On that previous Saturday, we all saw the cross section view of dad’s lungs. This poor man had barely 25% of his lungs working properly. If you took a look at healthy lungs horizontally from the bottom going up, you would normally see small pockets where alveoli are doing their jobs of converting oxygen into a blood worthy form. We saw dad’s lungs and they were as swiss cheese, like a sponge that is not made properly. Dime and nickel and quarter sized gaps just filled his lungs. This area was completely dead and non-functioning, but also full of phlegm that the hospital staff was pumping out using a machine. The phlegm catcher could have passed for a pitcher filled with a strawberry banana daiquiri. Just the top part of both lungs held some promise and I often wondered how he lasted so long and how determined he had been in the early years to try to walk and drive and visit Puerto Rico in December 1997 and then again in February 2001. He was usually out of breath during these occasions of overexertion and relied on his oxygen tanks to help him through.

Now I’m not going to put my dad on a high pedestal as if he were Superman or John Wayne, although John Wayne was his hero. He was human and he made mistakes in his life and he could have been perhaps a better father to me and my brothers and sister and perhaps a better husband to our mother on occasion. Yes, these mistakes took place before he was diagnosed with pulmonary fibrosis, interstitial pneumonia, Sjogren’s Syndrome, and subsequently kidney failure. Dad finally saw the writing on the wall and wrote his story of growing up in Puerto Rico. His memories just flooded forth in 1995 as he completed his autobiographical sketch. As he recalls, chronology soon becomes less of a factor but one remembers both the good and the bad occurring at once.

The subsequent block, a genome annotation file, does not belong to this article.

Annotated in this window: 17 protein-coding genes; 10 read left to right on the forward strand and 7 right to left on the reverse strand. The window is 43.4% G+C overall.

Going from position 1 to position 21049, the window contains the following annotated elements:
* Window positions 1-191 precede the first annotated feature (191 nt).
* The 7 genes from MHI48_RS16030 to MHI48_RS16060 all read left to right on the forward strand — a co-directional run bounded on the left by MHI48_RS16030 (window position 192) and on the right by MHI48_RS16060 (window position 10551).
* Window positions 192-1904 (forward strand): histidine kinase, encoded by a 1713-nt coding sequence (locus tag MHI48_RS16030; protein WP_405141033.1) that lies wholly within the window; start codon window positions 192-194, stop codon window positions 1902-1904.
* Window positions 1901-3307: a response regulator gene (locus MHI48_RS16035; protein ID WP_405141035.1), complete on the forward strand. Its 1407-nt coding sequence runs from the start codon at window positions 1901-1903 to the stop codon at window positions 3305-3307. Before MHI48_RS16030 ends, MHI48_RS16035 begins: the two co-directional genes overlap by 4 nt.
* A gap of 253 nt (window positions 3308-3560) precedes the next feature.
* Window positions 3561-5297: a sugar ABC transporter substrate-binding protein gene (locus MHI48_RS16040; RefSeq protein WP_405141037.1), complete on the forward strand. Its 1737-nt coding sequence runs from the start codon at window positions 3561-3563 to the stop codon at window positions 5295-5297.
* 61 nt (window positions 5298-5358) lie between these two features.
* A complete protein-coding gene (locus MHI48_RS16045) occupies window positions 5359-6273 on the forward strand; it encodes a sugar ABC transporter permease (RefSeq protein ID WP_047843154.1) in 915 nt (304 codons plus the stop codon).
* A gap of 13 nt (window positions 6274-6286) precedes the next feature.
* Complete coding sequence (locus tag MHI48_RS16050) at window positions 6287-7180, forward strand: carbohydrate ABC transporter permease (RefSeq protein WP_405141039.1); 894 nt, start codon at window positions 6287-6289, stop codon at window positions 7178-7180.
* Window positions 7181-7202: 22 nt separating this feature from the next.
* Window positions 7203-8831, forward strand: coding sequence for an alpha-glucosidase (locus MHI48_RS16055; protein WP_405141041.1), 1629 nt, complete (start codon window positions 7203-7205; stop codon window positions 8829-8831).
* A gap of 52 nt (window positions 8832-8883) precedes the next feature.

My dad passed away at 0823 on that Sunday morning. As his oxygenation levels crept lower and lower and his breathing became more strenuous, we as a family did something that we have never done before. We all held hands around his death bed and as he slept we sang En Mi Viejo San Juan (composed by Noel Estrada, 1943).

En mi viejo San Juan
Cuantos sueños forjé
En mis noches de infancia
Mi primera ilusión
Y mis cuitas de amor
Son recuerdos del alma

Una tarde me fuí
hacia a extraña nación
Pues lo quiso el destino
Pero mi corazón
Se quedo frente al mar
En mi viejo San Juan

Adiós (adiós adiós)
Borinquen querida (tierra de mi amor)
Adios (adios adios)
Mi diosa del mar (mi reina del palmar)
Me voy (ya me voy)
Pero un dia volveré
A buscar mi querer
A soñar otra vez
En mi viejo San Juan

Pero el tiempo pasó
Y el destino burló
Mi terrible nostalgia
Y no pude volver
Al San Juan que yo amé
Pedacito de patria
Mi cabello blanqueó
Y mi vida se va
Ya la muerte me llama
Y no quiero morir
Alejado de ti
Puerto Rico del alma

Adiós (adiós adiós)
Borinquen querida (tierra de mi amor)
Adiós (adiós adiós)
Mi diosa del mar (mi reina del palmar)
Me voy (ya me voy)
Pero un dia volveré
A buscar mi querer
A soñar otra vez
En mi viejo San Juan

It was a natural thing to do, to sing at our father’s bedside and help him on his way. The story of a man who leaves San Juan and who terribly misses her and the island of Puerto Rico was even more poignant during this time of passing on.

Dad drifted away as his body remained broken and still before us.


Every time I see John Wayne in The Shootist I remember how valiantly my father faced his destiny. With strength, courage and most importantly, WITH FAITH! A lesson for us all.

Overcast twilight skies can knock you down a notch, but all one can do is to respond. Get up! Set your controls for the heart of the sun!